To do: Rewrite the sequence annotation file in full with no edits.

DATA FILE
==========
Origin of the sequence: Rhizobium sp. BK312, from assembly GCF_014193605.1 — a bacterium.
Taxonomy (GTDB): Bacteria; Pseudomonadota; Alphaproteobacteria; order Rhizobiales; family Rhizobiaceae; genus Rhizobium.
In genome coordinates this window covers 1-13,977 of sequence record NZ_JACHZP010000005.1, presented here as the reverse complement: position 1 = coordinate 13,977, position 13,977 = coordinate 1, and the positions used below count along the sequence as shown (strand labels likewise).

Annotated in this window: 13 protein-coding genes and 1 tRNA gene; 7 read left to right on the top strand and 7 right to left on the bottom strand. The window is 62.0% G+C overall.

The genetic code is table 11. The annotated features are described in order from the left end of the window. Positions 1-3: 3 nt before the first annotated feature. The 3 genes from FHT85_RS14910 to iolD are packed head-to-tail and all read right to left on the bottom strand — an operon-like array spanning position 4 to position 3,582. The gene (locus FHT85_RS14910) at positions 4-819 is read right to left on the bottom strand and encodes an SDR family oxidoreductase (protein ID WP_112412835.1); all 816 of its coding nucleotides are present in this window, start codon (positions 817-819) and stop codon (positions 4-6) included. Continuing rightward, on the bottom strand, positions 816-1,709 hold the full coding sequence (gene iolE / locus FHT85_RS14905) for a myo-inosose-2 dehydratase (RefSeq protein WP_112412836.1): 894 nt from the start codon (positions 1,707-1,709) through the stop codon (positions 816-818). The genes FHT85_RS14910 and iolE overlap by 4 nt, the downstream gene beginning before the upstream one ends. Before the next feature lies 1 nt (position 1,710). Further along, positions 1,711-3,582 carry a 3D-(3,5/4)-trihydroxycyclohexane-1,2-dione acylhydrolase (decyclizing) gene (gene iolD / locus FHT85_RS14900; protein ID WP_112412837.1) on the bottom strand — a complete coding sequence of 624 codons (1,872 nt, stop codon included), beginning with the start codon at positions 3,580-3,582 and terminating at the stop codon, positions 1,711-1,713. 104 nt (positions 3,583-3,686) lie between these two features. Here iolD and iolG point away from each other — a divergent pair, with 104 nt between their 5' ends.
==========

Origin of the sequence: Rhizobium sp. BK312, from assembly GCF_014193605.1 — a bacterium.
Taxonomy (GTDB): Bacteria; Pseudomonadota; Alphaproteobacteria; order Rhizobiales; family Rhizobiaceae; genus Rhizobium.
In genome coordinates this window covers 1-13,977 of sequence record NZ_JACHZP010000005.1, presented here as the reverse complement: position 1 = coordinate 13,977, position 13,977 = coordinate 1, and the positions used below count along the sequence as shown (strand labels likewise).

Annotated in this window: 13 protein-coding genes and 1 tRNA gene; 7 read left to right on the top strand and 7 right to left on the bottom strand. The window is 62.0% G+C overall.

The genetic code is table 11. The annotated features are described in order from the left end of the window. Positions 1-3: 3 nt before the first annotated feature. The 3 genes from FHT85_RS14910 to iolD are packed head-to-tail and all read right to left on the bottom strand — an operon-like array spanning position 4 to position 3,582. The gene (locus FHT85_RS14910) at positions 4-819 is read right to left on the bottom strand and encodes an SDR family oxidoreductase (protein ID WP_112412835.1); all 816 of its coding nucleotides are present in this window, start codon (positions 817-819) and stop codon (positions 4-6) included. Continuing rightward, on the bottom strand, positions 816-1,709 hold the full coding sequence (gene iolE / locus FHT85_RS14905) for a myo-inosose-2 dehydratase (RefSeq protein WP_112412836.1): 894 nt from the start codon (positions 1,707-1,709) through the stop codon (positions 816-818). The genes FHT85_RS14910 and iolE overlap by 4 nt, the downstream gene beginning before the upstream one ends. Before the next feature lies 1 nt (position 1,710). Further along, positions 1,711-3,582 carry a 3D-(3,5/4)-trihydroxycyclohexane-1,2-dione acylhydrolase (decyclizing) gene (gene iolD / locus FHT85_RS14900; protein ID WP_112412837.1) on the bottom strand — a complete coding sequence of 624 codons (1,872 nt, stop codon included), beginning with the start codon at positions 3,580-3,582 and terminating at the stop codon, positions 1,711-1,713. 104 nt (positions 3,583-3,686) lie between these two features. Here iolD and iolG point away from each other — a divergent pair, with 104 nt between their 5' ends.